Today, I’m going to skip the tech articles and share some shots of a houseboat I’m very familiar with. In the past seven years, I’ve taken five trips on her, and several of my friends have been on-board during the second week of September every year since 1998. She’s actually their second boat, as their first houseboat (The Great Escape), burned up in a dockside accident in 1997. Over the winter they built this boat to replace the old boat, and recalling the fire that led to her creation, christened her “Dances with Fire.”
If you’re not familiar with Lake Powell, here’s a map showing it’s incredible shape and lengthy shoreline. A reservoir on the Colorado river, the lake was formed when they built the Glen Canyon dam at the base of the canyon near Page, Arizona. Completed in 1963, the lake opened for recreation shortly after, reaching full capacity in the early 1980s. Located southwest of Arches and east of Zion National Parks, Lake Powell is one of the many outdoor attractions in Southern Utah.
Dances with Fire is a typical Lake Powell houseboat, purpose built to maximize interior volume, providing living, sleeping and “comfort” spaces for 12 to 20 people. Built on an aluminum mono-hull, the ship uses two 305 Chevy V-8s mounted in the stern with traditional inboard out drives, plus a 12 kW generator mounted between the two drive motors to provide 110 Volt AC power while parked on shore.
The main deck includes a covered patio both front and rear, with cabin space containing kitchen/living space up front, two heads along the starboard side, and four berths tucked down the port side. A sun deck covers the entire cabin (but is only shaded on the front half) and extends out over the rear deck, providing more room for passengers (including sleeping space for a dozen or more bodies).
Dances with Fire also includes an upper and lower helm. The upper helm offers the superior view, but as the inset photo shows, Captain Robert Lee prefers to steer from inside the cabin.
While there’s typically plenty of elbow room at Lake Powell, we prefer an isolated lake experience. On the first day, Dances with Fire motors north about 35 miles, looking for anchorage near the San Juan River branch of the lake. We also bring a small fleet of support vessels every trip. This year the fleet consisted of a rental Jet Ski, a Centurion Ski Boat, and a V-hulled lake cruiser.
Dances with Fire was built in Kentucky, and designed for the protected waterways along the Ohio and Tennessee rivers. In the open spaces of the west, the large “Sail Area” formed by the cabin can easily force the boat off course, or blow it clear of the anchorage during an overnight squall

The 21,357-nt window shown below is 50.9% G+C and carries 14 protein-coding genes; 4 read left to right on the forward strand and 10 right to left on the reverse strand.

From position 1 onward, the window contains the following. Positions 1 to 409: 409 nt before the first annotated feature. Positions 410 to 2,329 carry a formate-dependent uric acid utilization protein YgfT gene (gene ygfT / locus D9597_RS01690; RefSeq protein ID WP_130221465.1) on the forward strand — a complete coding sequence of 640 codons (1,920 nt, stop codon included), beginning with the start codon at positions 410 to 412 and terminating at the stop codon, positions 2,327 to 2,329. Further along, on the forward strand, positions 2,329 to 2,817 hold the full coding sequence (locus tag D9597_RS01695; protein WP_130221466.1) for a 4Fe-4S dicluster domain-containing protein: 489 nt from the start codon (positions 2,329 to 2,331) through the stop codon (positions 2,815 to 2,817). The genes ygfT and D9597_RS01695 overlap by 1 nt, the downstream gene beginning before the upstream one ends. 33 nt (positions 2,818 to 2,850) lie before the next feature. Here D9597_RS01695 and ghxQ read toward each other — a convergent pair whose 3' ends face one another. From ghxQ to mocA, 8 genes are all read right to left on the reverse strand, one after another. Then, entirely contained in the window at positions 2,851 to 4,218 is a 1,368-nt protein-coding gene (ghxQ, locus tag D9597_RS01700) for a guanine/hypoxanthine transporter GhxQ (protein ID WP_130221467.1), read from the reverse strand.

To keep her under control, we look to anchor in secluded coves, and bury four large anchors on shore to prevent unplanned wind driven excursions.
In this picture from the rear deck, you can see the “Shotgun” layout of the cabin. Behind the sliding glass door is one berth space, and a hallway runs up to the main cabin, with more berths on the left, and two heads on the right. It’s a remarkably efficient layout, as we had 12 people on board, and fed and bunked everyone very comfortably.
Here’s a shot of the main cabin at dinner time. That’s Dan Watkins in the red, exercising his taco cooking skills. To give you some idea of the cabin size, Dan is 6’6″ and still has ample head clearance in the main cabin- But he does have to duck to clear the ceiling fan.
One more interior shot, this time showing the hallway from the front of the boat. The first door on the right accesses an upper berth, and the second door takes you down into the hull and branches out into two lower berths.
This exterior shot (of a different boat) shows the berthing arrangement more clearly- Both upper berths have high beds built into the structure with the underside of each bed forming the ceiling of each (tiny) lower berth. Although the lower berths are tight, I slept in one all week, and had sufficient room for my 6’2″ and 265 lb body.
On the starboard side, there’s no additional space under the deck, since it contains tanks for drinking water, black water, and HVAC equipment. We boat late in the season, and don’t typically use the Air Conditioning, but folks taking the boat out in July and August need some mechanical cooling to sleep through the 95 degree nights.
Finally, here’s a shot of the upper deck. This space provides one of the great pleasures of Lake Powell. After sunset we lie on our backs, watch the stars rotate overhead, revel in the brightness of the Milky Way, and try to spot satellites racing across the sky or catch furtive glimpses of meteors as they burn through the atmosphere.
So that’s how I spent my summer vacation. But before we bid goodbye to Dances with Fire, I’ll share a picture of this pretty blue boat taken from Dances spacious upper deck. Much like the houseboat, it is built for a very specific purpose, but it also shares almost no design features with the larger boat. Next week, we’ll take a closer look at it.